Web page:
AGU 2019 Fall Meeting: Session SH021 — Preparing for Solar Orbiter: Linking the Sun to the Heliosphere

July 4, 2019, from Richard Morton

The abstract submission for the AGU Fall Meeting 2019 session SH021 — Preparing for Solar Orbiter: Linking the Sun to the Heliosphere is now open.
Solar Orbiter is scheduled for launch in February 2020. We welcome contributions from the entire community in a broad range of topics covering all objectives of Solar Orbiter, which are the following:
 
  1. What drives the solar wind and where does the heliospheric magnetic field originate?
  2. How do solar transients drive heliospheric variability?
  3. How do solar eruptions produce energetic particle radiation that hills the heliosphere?
  4. How does the solar dynamo work and drive connections between the Sun and the heliosphere?
Meeting date: AGU Fall Meeting 9-13 December 2019, San Francisco, CA.
Session organisers: Yannis Zouganelis (European Space Agency), Russ Howard (NRL), Chris Owen (MSSL) & Robert Wimmer-Schweingruber (U. of Kiel).
ABSTRACT SUBMISSION DEADLINE: 31 July 2019 23:59 EDT/03:59 +1 GMT
Session abstract:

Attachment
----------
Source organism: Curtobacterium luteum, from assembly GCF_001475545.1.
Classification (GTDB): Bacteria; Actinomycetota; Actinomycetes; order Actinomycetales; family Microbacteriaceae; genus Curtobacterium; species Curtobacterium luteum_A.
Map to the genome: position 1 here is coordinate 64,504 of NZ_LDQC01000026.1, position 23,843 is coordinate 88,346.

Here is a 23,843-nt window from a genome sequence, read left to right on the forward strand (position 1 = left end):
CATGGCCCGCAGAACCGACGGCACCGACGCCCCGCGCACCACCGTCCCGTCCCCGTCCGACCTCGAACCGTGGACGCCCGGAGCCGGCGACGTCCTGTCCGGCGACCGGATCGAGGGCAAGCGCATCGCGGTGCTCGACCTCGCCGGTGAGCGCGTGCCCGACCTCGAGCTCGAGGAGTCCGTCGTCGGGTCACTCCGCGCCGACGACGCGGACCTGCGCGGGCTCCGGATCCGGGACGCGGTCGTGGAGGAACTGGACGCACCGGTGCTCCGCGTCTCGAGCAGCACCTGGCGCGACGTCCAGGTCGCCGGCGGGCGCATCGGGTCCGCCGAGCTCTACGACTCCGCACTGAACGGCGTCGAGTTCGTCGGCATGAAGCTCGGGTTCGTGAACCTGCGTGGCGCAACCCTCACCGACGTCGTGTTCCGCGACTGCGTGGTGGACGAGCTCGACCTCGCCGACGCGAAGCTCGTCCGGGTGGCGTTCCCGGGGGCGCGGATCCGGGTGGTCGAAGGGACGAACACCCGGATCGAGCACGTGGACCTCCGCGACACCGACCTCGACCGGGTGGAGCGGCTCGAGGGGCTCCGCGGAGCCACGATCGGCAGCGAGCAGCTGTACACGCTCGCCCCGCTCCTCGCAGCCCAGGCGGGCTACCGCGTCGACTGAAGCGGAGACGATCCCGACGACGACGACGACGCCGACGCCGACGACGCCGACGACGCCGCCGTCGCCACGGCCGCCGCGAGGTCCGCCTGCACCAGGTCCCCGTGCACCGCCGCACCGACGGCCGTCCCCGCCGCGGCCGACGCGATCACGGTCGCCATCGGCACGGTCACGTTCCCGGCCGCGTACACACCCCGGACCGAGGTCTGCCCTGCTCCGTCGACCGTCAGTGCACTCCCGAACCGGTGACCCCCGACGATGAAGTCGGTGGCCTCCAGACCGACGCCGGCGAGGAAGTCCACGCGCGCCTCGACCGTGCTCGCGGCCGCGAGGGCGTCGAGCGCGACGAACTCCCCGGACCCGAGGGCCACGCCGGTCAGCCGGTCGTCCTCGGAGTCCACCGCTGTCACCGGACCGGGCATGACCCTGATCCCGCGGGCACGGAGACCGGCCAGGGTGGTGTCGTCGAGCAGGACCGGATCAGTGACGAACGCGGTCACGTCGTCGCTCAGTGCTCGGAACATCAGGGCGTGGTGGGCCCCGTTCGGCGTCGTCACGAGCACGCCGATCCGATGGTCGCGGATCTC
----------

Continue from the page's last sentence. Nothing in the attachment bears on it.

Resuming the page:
ESA/NASA’s next heliophysics mission Solar Orbiter has completed its environmental test campaign and is getting ready to be launched in February 2020. The mission’s unique design will enable breakthrough science focusing on the linkage between the Sun and the heliosphere. By approaching as close as 0.28 AU from the Sun and orbiting the Sun in a plane up to 33 degrees from the ecliptic, Solar Orbiter will view the Sun and corona with remote imaging with high spatial resolution and with in-situ measurements of the surrounding heliosphere. Thanks to this unique orbit, Solar Orbiter will deliver images and data of the unexplored Sun’s and inner heliospheric polar regions and the side of the Sun not visible from Earth. This session focuses on the capabilities of the mission, the performance of its instruments, coordinated observations with other missions, and theoretical developments to understand how the Sun creates and controls the heliosphere.


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